Replanting mangroves in the Dutch Canal , Sri Lanka © RMahindapala , 2009
This project had four main objectives:
The Dutch Canal was constructed during the time of Dutch control over the maritime districts of Sri Lanka (then Ceylon). Once a popular supply route linking Colombo with Puttalam, this 100-km canal is still an important source of water for communities on Sri Lanka’s north-west coast from Negombo to Puttalam lagoon. The Canal and the areas around Puttalam lagoon have played an important historical, economic and ecological role in the development of Sri Lanka’s fisheries industry. In recent times, however, the mangroves lining the Canal’s banks have been cleared illegally to set up prawn farms.
The consequences of this loss and degradation of forests have included the reduction of finfish and crustacean catches, a decline in biodiversity, irregular water flows, and the drying up of natural springs. Sri Lanka’s National Aquaculture Development Authority (NAQDA) obtained a small grant from MFF to restore a section of the degraded mangrove area along the Canal.
As part of the rehabilitation of the prawn aquaculture industry in Puttalam, NAQDA has been implementing a programme to dredge the Dutch Canal, the main source of water for local prawn farmers, to improve its flow. Its long-term objective, to which this project contributed, is to improve the water quality of the canal ecosystem and its associated fish breeding grounds, and so improve the income of the local fishing community.
The fishing community and water users along the Dutch Canal in Puttalam district.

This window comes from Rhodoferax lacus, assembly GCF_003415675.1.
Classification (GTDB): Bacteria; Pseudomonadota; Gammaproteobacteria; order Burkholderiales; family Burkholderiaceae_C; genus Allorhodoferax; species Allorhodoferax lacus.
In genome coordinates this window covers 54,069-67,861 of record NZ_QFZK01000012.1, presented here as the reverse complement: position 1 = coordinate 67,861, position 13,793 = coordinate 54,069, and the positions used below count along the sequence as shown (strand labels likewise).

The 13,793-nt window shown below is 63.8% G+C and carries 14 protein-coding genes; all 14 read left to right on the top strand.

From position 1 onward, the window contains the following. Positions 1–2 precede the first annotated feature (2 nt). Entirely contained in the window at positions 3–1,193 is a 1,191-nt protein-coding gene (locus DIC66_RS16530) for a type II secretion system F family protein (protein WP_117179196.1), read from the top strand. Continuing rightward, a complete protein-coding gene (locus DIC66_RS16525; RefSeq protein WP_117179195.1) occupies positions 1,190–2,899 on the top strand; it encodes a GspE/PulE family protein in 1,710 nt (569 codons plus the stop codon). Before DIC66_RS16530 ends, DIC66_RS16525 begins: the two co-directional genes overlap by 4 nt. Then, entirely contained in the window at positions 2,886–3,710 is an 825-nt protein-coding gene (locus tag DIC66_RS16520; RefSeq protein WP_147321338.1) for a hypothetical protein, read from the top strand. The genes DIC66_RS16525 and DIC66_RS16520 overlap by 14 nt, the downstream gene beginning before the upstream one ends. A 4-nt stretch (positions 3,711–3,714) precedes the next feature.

The project increased community awareness of the importance of mangroves and the efforts to restore and enhance the canal ecosystem. A total of 11,080 mangrove plants were planted, and by the end of 2009 overall survival rates were around 80%. Most seedlings were planted only in November 2009, however. It is hoped that the establishment of a demonstration plot, the awareness programmes organised for schoolchildren, and the involvement of the community in project activities, will motivate beneficiaries to protect the replanted areas.
One problem encountered was that the planting site at Pulidvayal had to be rejected because of social conflict, forcing the project to move to another location. Also, replanting at the site in Viruthodei was interrupted by flooding.
Gender: Both men and women took part in planting activities. Both male and female students participated in awareness programmes.
The project learned important lessons about planting mangroves. One is that good quality seedlings are scarce. Another is that the timing of seed availability should be considered when planning project activities. Also, for the best results, Rhizophora spp. should be planted at a spacing of one metre; Avicennia marina at 50 cm.
The time allocated by the project for replanting was inadequate for monitoring of results. Follow-up activities will be carried out by NAQDA prawn farm monitoring units, together with farmers.
Puttalam, Sri Lanka
1st Mar 2009 to 30th Nov 2009
National Aquaculture Development Authority (NAQDA)
758 Baseline Road, Dematagoda, Colombo 9, Sri Lanka
Tel: +94 11 4721676